The contribution of Complementary and Alternative Medicine to Europe

europe4The contribution of Complementary and Alternative Medicine to sustainable healthcare in Europe

This booklet, provided by eurocam, an association of European cam organisations including patients, doctors and practitioners, provides information about Complementary and Alternative Medicine (cam) scoping its current practice and availability as well as its potential future role across the European Union (eu).

In addition, it highlights a number of priority policy action areas to enable cam to fulfil its significant potential to contribute to the healthcare of citizens throughout the eu.

It is a remarkable fact that complementary and alternative medicine (CAM) is now used by one out of two EU citizens. Throughout the European Union people are evidently seeking more natural and gentle methods of healing and increasingly favouring the provision of CAM within existing healthcare systems.

In the European Union CAM is practised by approximately 145,000 doctors dually trained in conventional medicine and a particular CAM modality and around 160,000 trained CAM practitioners (with or without statutory regulation) practising various CAM modalities. This means that there are about 65 CAM providers (30 dual-trained doctors and 35 CAM practitioners) per 100,000 inhabitants compared to the some 475,000 general practitioners (GPs) working in the EU which equates to about 95 GPs per 100,000 EU citizens.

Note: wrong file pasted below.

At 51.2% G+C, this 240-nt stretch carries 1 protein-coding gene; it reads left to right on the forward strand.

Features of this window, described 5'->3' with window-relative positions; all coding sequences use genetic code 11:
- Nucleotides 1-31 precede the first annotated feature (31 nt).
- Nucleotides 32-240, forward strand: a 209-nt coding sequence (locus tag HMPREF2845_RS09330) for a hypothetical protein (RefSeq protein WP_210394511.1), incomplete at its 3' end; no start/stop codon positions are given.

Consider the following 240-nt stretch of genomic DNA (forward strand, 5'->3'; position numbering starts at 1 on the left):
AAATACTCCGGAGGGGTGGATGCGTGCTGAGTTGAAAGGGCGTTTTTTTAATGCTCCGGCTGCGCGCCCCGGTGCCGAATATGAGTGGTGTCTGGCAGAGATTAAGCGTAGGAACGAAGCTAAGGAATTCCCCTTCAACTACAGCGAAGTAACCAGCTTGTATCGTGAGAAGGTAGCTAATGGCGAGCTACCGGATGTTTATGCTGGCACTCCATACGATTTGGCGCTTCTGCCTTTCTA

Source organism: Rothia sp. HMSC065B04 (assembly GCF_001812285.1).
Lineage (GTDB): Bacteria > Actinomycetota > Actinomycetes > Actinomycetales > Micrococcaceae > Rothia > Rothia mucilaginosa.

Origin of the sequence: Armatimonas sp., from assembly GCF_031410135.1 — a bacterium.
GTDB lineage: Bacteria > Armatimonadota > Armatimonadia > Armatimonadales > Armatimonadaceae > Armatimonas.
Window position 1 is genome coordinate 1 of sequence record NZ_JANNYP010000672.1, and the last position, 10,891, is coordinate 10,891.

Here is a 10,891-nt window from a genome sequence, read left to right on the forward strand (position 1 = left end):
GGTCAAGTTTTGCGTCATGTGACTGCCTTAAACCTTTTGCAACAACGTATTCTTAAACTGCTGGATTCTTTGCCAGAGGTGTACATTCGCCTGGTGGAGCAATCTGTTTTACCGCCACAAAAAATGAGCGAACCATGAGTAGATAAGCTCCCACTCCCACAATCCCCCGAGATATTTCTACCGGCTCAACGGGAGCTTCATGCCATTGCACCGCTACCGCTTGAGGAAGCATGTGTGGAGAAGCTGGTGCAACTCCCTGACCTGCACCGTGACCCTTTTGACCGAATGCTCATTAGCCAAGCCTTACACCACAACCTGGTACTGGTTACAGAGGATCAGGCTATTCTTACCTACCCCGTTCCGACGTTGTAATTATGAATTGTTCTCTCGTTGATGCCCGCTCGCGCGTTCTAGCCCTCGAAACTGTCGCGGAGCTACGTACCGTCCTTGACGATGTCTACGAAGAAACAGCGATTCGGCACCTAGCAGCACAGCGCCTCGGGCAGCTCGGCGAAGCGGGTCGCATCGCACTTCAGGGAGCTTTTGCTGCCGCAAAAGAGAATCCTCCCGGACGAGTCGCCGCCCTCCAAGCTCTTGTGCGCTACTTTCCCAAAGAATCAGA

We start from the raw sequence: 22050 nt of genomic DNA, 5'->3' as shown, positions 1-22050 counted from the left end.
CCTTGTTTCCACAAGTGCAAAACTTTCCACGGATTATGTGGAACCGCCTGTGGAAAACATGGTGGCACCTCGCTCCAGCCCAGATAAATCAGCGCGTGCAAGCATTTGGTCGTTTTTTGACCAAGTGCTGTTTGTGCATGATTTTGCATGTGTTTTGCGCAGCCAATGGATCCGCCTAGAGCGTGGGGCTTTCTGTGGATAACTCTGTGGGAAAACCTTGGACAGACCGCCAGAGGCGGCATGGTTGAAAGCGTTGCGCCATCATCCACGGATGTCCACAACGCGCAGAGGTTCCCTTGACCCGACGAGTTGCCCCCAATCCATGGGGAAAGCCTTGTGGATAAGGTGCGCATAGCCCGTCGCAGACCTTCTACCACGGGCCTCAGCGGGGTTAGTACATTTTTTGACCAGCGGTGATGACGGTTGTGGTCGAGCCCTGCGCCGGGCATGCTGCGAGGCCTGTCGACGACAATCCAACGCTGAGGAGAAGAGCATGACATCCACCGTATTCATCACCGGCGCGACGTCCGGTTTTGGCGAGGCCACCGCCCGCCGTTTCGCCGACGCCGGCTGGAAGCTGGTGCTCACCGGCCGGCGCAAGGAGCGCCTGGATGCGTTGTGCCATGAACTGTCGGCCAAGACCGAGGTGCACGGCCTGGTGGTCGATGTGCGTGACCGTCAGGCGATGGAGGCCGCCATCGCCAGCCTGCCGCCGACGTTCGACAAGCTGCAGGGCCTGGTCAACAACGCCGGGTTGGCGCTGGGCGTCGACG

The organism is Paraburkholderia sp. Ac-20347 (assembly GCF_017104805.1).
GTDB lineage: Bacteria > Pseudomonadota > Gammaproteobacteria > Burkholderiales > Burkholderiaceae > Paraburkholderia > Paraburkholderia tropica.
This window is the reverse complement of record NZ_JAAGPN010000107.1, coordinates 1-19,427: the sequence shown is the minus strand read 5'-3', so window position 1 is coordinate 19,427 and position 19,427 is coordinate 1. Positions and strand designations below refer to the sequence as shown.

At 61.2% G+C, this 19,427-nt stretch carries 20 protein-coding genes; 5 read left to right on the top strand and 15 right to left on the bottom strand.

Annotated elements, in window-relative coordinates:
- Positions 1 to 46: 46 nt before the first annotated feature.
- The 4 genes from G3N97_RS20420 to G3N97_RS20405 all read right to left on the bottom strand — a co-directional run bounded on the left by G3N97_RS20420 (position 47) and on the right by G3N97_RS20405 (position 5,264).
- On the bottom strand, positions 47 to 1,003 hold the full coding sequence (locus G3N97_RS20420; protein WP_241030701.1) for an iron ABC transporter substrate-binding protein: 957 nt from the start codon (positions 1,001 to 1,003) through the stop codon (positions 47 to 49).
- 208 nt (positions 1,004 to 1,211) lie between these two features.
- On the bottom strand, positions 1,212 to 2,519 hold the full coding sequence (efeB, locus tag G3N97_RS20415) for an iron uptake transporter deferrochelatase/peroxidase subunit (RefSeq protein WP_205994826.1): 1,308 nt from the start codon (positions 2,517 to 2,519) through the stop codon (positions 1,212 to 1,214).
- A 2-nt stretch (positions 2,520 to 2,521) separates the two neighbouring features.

These figures demonstrate that there is a vast, largely untapped, reserve of CAM healthcare provision available across the EU. This is a resource that citizens wish to see fully developed and utilised.

Although many Europeans use CAM, there is a huge diversity in its regulation across the EU determining who can practise CAM, what qualifications are required and how services are offered and financed. This patchy provision means that citizens experience practical and attitudinal barriers that limit their access to and use of CAM.

To redress these inequalities, it is evident that a pan-European process to instigate an appropriate regulation of providers of CAM throughout the EU should be initiated as soon as possible. This process should take into account the full extent of the scope of CAM modalities across the healthcare spectrum from general health maintenance and education to CAM treatments of specific illnesses. This process should run in parallel with practical measures taken to integrate CAM modalities into the healthcare systems of each and every Member State, a requirement recommended by the World Health Organization (WHO)

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